What began as a weed abatement program for Chuck and Gail Jones turned into one of our stellar vineyards. The couple first purchased a half-acre adjacent to what would become their nearly 8-acre property in West Sonoma County in 1968. “The place had an absentee owner. There were some unkempt zinfandel vines on that land but it appeared to be propagating more weeds and poison oak than wine vines,” Chuck recalls. Eventually building and living on their half acre, Gail grew weary of the eyesore next door. “I’m tired of looking at weeds. Let’s buy the place,” she declared in 1992.
They called the owner only to learn the property would be going on sale within days. They acted fast. Then, after denuding the vegetation, the couple began fulfilling a lifelong dream of farming, or rather, learning to farm. Their first plantings were pumpkins and cut flowers, followed by sheep. “Neither of us knew anything about farming grapes much less what rootstock was and what it should be for our particular growing area,” Chuck recalls.
Since their “growing area was in the middle of the Russian River Valley winegrowing region, they soon sought and found seasoned practitioners, particularly in Jim Pratt, one of the area’s most respected vineyard managers. He analyzed the soil, finding it consisting of alluvial clay-loam with hardpan about 18 inches beneath the surface. Jim suggested a hearty rootstock and equally virulent clone, known for strength and boldness.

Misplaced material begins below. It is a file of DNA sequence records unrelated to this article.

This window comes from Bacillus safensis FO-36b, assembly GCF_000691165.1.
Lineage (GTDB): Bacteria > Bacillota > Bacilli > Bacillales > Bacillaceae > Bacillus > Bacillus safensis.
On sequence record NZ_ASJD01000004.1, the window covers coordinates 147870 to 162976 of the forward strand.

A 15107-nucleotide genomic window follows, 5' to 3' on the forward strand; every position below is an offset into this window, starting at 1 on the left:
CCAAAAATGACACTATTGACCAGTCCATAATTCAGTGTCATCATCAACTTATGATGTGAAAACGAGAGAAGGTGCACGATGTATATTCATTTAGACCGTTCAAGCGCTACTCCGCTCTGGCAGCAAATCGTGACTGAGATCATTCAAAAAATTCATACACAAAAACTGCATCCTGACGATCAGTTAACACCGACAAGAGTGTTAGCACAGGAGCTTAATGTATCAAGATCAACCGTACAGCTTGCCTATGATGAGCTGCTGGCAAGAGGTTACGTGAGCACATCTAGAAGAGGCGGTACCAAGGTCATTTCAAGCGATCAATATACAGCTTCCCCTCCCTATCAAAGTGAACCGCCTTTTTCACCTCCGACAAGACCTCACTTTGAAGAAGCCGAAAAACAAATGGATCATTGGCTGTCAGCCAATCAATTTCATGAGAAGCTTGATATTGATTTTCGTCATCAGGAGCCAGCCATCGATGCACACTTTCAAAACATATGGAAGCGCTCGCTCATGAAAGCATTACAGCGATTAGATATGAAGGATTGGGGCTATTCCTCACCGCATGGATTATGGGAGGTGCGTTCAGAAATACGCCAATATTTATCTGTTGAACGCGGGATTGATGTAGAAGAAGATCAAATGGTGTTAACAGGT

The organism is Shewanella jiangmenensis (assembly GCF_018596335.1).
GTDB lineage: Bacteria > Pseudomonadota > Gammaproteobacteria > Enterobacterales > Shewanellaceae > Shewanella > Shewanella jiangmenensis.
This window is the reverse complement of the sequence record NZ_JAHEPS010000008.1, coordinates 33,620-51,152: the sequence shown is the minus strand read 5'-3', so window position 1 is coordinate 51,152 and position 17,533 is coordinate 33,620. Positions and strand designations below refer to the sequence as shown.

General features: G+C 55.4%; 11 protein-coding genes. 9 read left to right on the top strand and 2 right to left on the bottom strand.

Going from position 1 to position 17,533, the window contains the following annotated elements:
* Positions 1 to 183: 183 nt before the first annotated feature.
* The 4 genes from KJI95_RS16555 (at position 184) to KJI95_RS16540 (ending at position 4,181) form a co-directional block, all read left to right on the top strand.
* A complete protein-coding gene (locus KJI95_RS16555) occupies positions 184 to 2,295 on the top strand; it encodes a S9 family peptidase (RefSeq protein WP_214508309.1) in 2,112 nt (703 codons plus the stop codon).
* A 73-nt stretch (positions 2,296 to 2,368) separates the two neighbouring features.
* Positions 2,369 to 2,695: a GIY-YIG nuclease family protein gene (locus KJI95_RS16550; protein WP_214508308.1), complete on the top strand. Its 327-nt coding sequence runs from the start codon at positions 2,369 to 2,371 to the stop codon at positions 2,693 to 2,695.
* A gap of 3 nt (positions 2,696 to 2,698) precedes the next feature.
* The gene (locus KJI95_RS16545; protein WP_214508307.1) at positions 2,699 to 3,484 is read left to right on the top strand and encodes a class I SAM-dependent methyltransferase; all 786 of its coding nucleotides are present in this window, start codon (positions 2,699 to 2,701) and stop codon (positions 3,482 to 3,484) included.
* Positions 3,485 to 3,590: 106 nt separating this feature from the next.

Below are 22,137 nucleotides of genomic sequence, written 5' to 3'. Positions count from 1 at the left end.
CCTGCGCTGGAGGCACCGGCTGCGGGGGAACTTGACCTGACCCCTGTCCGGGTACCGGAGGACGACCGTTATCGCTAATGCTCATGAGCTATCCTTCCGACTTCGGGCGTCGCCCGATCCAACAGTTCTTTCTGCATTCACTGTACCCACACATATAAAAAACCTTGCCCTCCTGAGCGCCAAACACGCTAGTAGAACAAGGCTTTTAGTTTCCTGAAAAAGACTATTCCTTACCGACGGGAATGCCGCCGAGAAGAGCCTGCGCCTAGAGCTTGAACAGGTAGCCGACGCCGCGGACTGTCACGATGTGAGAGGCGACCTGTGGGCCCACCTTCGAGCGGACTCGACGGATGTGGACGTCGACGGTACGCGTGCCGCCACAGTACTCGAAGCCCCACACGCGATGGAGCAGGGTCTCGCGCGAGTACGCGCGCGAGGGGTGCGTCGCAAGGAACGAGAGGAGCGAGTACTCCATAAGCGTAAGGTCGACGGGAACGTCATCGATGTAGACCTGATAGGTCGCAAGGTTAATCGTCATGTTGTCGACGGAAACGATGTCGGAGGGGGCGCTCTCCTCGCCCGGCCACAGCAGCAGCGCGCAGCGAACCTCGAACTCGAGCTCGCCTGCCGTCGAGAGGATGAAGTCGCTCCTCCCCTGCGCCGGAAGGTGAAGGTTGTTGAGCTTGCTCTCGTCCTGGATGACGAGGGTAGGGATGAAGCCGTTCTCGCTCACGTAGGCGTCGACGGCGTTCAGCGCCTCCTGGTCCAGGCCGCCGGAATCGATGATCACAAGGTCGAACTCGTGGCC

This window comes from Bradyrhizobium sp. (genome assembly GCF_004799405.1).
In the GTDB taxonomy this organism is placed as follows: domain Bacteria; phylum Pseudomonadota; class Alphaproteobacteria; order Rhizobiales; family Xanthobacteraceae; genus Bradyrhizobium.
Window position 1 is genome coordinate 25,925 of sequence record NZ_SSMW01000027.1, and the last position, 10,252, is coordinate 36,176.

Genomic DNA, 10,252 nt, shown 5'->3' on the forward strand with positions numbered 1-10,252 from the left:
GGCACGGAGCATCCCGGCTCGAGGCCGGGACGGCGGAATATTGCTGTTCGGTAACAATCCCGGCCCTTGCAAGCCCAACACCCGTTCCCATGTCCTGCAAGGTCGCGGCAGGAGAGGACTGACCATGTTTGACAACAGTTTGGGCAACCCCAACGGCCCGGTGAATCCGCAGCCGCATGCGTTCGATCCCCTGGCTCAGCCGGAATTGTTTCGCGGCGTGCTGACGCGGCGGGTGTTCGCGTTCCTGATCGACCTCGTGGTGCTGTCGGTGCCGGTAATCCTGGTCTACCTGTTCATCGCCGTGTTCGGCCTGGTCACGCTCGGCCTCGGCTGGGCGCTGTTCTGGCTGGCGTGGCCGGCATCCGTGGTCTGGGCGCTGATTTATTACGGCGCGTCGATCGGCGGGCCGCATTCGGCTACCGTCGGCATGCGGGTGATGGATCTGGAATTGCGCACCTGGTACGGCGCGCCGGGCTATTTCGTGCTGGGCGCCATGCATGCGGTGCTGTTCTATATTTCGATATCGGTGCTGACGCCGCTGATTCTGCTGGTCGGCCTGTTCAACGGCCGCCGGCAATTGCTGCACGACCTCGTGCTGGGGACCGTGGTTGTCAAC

In 1998, more than 5,000 vines eventually were laid in east-west rows, calling for the sun-sides to flourish under protective leaf canopy while the shady side would require aggressive leaf plucking. “We’d go out and talk to each vine, treating them like each was a station of the cross,” Chuck recalls. “This is when we realized was kind of commitment this would take.”
The reward has been consistently meaty wines featuring notes of bacon fat, smoky, peppery, savory spice and Santa Rosa plum, making the mouth buzz with flavors.
AVA: Russian River Valley
Clones: Swiss Klevner Mariafeld (UCD-23)